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BIOE 3010 University of Toronto Kirchhoff Laws Questions

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Exam 1 BIOE3010
Please show all work for partial credit. Each question is worth 10 points.
1. Use Kirchhoff’s Laws to find the current through each resistor. Show all work.
2. For the circuit below – Name it, then given Vin = -5V, R1 = 330Ω, R2 = 5kΩ, find Vout and the current
through the circuit – draw in the current direction.
3. Reduce resistors
a. Find the equivalent resistance and current through each of the resistors.
b. Find the equivalent resistance
To defibrillate a heart safely, the right amount of current should be used. If the chest has a resistivity of
170Ω and the potential difference applied is 1040 Volts, what is the current flowing through the heart for
a few milliseconds?
BIOE 3030: Introduction to
2. Chemical Structure of Biomaterials
2.2. Structure of Metals
2.2.1. Crystal Structure

Coordination number: the number of nearest-neighbor atoms.

Atomic packing factor (APF): a means to estimate how much
occupied space there is in a given volume.
APF = volume of atoms in a unit cell / total unit cell volume
*unit cell: the configuration of atoms in a small section of crystal that is
repeated. Face-centered cubic (FCC) structure
• Atoms are located at each of the corners and the
centers of each face.
• Coordination number: 12
• APF: ? Body-centered cubic (BCC) structure
• Atoms are located at all eight corners and a single
atom at the center.
• Coordination number: 8
• APF: ?
Hexagonal close-packed (HCP) structure
• Atoms are located at all twelve corners, three atoms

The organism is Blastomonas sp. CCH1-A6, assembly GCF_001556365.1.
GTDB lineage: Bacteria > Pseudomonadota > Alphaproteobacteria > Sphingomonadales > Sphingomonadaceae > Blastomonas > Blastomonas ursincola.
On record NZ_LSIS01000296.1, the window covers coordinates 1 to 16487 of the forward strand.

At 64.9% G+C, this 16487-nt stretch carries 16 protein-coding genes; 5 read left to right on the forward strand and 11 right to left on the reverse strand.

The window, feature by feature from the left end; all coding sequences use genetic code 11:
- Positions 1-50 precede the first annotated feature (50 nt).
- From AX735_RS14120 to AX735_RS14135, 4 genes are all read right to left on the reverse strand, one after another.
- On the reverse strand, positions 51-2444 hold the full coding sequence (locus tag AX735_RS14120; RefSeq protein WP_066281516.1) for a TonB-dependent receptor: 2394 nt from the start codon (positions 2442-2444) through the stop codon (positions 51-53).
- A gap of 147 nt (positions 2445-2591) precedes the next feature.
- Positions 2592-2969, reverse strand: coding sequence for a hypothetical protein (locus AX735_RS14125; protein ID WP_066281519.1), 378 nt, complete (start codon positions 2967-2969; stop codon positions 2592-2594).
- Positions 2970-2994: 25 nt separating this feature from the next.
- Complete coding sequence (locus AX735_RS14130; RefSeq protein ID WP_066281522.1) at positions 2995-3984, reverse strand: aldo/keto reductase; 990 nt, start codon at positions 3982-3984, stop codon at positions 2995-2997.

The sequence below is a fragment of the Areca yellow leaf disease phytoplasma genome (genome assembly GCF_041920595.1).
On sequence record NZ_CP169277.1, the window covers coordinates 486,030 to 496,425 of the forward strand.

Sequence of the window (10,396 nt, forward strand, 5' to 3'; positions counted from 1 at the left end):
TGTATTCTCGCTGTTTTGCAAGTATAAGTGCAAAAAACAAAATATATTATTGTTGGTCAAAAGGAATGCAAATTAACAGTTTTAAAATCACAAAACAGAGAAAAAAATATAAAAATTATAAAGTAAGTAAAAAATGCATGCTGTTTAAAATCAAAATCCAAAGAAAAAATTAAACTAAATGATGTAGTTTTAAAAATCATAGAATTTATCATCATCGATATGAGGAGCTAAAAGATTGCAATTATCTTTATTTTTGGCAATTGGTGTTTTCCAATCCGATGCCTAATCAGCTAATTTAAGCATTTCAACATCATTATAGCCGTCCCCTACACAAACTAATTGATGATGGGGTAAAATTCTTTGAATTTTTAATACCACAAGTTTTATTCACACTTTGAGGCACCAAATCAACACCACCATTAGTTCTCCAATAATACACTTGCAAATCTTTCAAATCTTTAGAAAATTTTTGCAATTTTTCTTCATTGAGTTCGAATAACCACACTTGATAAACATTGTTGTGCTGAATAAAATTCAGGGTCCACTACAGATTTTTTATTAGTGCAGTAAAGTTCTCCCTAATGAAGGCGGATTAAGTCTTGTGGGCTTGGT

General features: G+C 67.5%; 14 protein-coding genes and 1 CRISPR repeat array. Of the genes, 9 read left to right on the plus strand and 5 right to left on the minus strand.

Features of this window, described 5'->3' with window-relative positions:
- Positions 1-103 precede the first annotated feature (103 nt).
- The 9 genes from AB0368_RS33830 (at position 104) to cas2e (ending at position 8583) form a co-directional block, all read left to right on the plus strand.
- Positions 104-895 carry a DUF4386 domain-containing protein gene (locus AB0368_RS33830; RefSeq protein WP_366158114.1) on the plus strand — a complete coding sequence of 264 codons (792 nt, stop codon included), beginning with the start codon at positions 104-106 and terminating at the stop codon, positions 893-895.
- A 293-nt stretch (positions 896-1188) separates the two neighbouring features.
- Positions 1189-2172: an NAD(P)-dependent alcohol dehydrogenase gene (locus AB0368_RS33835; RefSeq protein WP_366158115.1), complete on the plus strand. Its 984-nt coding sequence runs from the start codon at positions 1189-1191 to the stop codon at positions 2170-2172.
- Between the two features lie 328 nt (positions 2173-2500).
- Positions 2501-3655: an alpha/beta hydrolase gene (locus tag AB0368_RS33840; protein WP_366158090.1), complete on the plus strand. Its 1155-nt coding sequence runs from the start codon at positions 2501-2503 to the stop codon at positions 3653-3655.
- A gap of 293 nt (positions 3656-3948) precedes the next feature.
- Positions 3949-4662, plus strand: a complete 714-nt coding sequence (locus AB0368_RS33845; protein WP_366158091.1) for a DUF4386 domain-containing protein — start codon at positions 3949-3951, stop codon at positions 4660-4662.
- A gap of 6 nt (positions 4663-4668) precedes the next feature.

at the center, and two atoms at top and bottom.
• Coordination number: 12
• APF: ?
2.2.2. Crystal system
Generic lattice structure
Edge length: a, b, c
Angles: α, β, ϒ
Miller indices
• Indicate the location of points and the orientation of
planes in the lattice structure.
Coordinates of atoms
• are written as h, k, l
• three indices represent fractions of the lattice
parameters, a, b, and c.
Miller indices for planes
Determine the points at which the plane intersects x, y, and z axes. If the
plane is parallel to an axis, the intercept for that axis is taken to be .
Take the reciprocal of the intercepts.
Multiply by an integer to clear fractions.
Record integer indices in parentheses with no commas (h k l).
Negative numbers are indicated by a bar over the integer.
What is,
1. free radical polymerization?
2. semi-crystalline structure?
3. stress-strain curve?
4. degradation mechanism of metal and polymer?
5. contact angle analysis?
6. protein adsorption mechanism?
7. mRNA and tRNA?
8. inflammatory response mechanism?
BIOE 3030: Introduction to
2.2.3. Defects in Crystal Structures Point defects
• A vacancy is found at a lattice site where an atom would
normally be present, but is currently missing.
• A self-interstitial occurs when an atom from the crystal is
crowded into the interstitial space between two adjacent
2.2.4. Solid state diffusion
• The movement of material via atomic motion.
• Since at room temp most metals are solids, the type of diffusion that
occurs through metals is solid state diffusion.
• Vacancy diffusion (a): an atom jumps to an adjacent vacancy, thereby